Paramedics and ACT mental health legislation

Ellen J. Bradley, Ruth Townsend, Michael Eburn

Research output: Contribution to journalArticle

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Abstract

Introduction: On 15 May 2014, the Minister for Health, The Hon Katy Gallagher presented the Mental Health (Treatment and Care) Amendment Bill 2014 ('the Bill') to the Australian Capital Territory Legislative Assembly (1). The Bill was subsequently passed on 30 October 2014. One recommendation contained in the proposed Bill was to extend powers of apprehension, which are currently only held by police officers, to approved ACT paramedics. The power may be exercised without regard to the patient's decision making capacity. This paper explores some of the legal and ethical issues associated with the proposed legislation. Methods: This paper reviews the Bill in light of underlying legal and ethical principles that are relevant to the treatment of the mentally ill and paramedic practice. Results: It is demonstrated that there are arguments both in favour of, and against the proposal to grant paramedics powers of apprehension. Conclusion: Whether allowing paramedics to detain a person who is mentally ill will work in the best interests of the patient remains to be seen but caution must be exercised to protect the paramedic/patient relationship.
Original languageEnglish
Pages (from-to)1-6
Number of pages6
JournalAustralasian Journal of Paramedicine
Volume12
Issue number4
Publication statusPublished - 2015

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Allied Health Personnel
Legislation
Mental Health
Mentally Ill Persons
Australian Capital Territory
Clergy
Police
Ethics
Decision Making
Delivery of Health Care
Health
Therapeutics

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Bradley, Ellen J. ; Townsend, Ruth ; Eburn, Michael. / Paramedics and ACT mental health legislation. In: Australasian Journal of Paramedicine. 2015 ; Vol. 12, No. 4. pp. 1-6.
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Paramedics and ACT mental health legislation. / Bradley, Ellen J.; Townsend, Ruth; Eburn, Michael.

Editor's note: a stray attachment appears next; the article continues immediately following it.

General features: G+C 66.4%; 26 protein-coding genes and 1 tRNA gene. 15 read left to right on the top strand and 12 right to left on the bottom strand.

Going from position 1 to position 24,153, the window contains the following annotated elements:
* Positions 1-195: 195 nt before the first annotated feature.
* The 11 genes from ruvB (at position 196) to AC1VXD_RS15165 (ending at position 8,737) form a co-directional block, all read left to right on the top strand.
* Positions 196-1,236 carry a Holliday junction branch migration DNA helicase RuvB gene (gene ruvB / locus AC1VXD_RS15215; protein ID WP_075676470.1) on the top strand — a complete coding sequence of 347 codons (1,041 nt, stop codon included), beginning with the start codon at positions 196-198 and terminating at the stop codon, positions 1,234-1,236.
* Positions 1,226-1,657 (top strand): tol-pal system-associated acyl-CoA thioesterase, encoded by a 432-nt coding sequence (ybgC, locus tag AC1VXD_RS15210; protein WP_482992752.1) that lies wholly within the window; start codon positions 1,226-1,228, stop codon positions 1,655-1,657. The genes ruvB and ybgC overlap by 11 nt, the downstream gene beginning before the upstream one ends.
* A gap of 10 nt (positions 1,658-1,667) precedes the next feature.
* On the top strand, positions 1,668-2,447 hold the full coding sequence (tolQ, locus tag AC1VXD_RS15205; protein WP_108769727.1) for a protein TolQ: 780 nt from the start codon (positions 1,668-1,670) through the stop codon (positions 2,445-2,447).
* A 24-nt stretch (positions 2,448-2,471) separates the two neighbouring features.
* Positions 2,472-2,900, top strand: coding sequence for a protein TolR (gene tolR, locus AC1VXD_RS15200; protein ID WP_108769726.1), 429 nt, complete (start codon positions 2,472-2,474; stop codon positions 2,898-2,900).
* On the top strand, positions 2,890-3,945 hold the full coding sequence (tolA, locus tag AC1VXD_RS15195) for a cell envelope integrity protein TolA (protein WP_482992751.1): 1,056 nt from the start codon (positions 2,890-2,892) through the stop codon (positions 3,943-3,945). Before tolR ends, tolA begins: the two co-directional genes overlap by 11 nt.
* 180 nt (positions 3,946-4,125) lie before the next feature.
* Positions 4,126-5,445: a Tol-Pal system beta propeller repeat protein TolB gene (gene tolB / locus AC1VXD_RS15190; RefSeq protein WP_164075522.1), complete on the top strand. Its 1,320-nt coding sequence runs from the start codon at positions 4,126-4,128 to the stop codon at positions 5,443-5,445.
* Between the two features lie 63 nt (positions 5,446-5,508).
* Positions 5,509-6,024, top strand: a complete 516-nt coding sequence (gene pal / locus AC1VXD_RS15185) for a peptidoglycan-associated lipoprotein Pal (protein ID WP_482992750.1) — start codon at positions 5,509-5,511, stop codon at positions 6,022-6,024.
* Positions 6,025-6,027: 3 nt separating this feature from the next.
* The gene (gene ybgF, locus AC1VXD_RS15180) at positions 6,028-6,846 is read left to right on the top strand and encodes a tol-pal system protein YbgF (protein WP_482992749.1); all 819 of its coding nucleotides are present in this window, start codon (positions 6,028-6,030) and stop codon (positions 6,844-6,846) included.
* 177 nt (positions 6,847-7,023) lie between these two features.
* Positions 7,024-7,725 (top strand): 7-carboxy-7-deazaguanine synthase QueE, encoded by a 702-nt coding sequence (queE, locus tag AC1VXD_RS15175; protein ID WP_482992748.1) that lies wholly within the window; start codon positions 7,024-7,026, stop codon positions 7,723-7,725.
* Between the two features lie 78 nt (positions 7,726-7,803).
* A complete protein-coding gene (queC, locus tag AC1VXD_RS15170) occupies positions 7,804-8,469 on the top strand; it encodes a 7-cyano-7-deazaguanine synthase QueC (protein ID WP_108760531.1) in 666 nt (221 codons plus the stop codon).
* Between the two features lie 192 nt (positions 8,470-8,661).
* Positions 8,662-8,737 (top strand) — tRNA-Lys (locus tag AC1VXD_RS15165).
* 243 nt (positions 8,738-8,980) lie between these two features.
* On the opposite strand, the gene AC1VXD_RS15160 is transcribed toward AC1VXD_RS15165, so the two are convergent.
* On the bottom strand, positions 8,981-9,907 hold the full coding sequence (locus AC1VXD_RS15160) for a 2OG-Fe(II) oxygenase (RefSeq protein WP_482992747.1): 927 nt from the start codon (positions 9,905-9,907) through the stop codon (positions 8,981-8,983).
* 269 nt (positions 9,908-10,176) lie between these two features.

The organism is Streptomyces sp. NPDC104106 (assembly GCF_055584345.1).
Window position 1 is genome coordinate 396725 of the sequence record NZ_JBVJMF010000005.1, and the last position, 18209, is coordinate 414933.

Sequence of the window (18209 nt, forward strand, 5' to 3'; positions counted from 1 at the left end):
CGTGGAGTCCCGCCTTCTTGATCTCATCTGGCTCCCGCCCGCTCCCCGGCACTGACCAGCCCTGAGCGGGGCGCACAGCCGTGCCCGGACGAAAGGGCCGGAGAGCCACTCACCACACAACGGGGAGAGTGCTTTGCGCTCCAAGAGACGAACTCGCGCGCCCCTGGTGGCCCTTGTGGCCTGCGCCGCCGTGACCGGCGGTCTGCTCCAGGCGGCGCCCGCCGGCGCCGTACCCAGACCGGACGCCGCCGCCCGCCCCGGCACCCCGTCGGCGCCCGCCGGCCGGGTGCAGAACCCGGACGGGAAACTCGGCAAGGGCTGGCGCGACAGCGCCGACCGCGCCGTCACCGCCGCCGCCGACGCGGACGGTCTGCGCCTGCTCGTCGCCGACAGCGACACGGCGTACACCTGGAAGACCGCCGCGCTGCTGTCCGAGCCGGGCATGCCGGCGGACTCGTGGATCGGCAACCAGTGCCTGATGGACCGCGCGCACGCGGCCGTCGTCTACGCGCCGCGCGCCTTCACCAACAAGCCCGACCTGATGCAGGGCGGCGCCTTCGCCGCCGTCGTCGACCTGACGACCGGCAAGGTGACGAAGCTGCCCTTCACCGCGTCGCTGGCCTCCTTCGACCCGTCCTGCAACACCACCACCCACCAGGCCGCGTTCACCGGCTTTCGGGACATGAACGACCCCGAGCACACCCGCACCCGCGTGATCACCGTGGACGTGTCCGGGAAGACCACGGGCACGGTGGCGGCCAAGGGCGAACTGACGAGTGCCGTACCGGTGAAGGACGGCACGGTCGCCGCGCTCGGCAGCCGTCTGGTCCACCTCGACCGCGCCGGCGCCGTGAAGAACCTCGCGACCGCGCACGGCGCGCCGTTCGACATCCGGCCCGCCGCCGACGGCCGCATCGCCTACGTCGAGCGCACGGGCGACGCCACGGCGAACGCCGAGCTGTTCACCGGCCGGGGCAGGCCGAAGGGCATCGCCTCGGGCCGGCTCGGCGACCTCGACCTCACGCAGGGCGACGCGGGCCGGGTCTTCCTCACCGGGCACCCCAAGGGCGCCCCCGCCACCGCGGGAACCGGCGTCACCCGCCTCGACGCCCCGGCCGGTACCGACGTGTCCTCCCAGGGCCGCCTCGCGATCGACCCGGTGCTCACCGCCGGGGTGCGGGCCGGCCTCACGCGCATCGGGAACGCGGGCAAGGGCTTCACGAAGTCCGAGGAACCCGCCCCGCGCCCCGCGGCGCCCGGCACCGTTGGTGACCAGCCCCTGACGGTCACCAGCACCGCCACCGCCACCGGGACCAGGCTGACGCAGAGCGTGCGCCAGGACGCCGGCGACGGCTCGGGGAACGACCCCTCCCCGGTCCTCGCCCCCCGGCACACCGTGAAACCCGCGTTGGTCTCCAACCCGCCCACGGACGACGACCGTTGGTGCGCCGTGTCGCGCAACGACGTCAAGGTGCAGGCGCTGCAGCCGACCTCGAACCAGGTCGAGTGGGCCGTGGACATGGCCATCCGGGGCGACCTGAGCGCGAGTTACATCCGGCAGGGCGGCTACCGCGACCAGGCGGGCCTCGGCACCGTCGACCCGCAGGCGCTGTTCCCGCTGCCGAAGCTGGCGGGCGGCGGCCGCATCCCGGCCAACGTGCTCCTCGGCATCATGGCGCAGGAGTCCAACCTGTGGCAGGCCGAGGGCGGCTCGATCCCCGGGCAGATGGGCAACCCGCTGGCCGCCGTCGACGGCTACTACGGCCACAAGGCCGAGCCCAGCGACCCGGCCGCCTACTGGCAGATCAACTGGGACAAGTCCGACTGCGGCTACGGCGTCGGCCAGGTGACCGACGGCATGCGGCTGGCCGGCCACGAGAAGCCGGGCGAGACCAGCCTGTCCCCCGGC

In: Australasian Journal of Paramedicine, Vol. 12, No. 4, 2015, p. 1-6.

Research output: Contribution to journalArticle

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AU - Townsend, Ruth

AU - Eburn, Michael

N1 - Includes bibliographical references.

PY - 2015

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AB - Introduction: On 15 May 2014, the Minister for Health, The Hon Katy Gallagher presented the Mental Health (Treatment and Care) Amendment Bill 2014 ('the Bill') to the Australian Capital Territory Legislative Assembly (1). The Bill was subsequently passed on 30 October 2014. One recommendation contained in the proposed Bill was to extend powers of apprehension, which are currently only held by police officers, to approved ACT paramedics. The power may be exercised without regard to the patient's decision making capacity. This paper explores some of the legal and ethical issues associated with the proposed legislation. Methods: This paper reviews the Bill in light of underlying legal and ethical principles that are relevant to the treatment of the mentally ill and paramedic practice. Results: It is demonstrated that there are arguments both in favour of, and against the proposal to grant paramedics powers of apprehension. Conclusion: Whether allowing paramedics to detain a person who is mentally ill will work in the best interests of the patient remains to be seen but caution must be exercised to protect the paramedic/patient relationship.

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KW - Jurisprudence

KW - Mental competency

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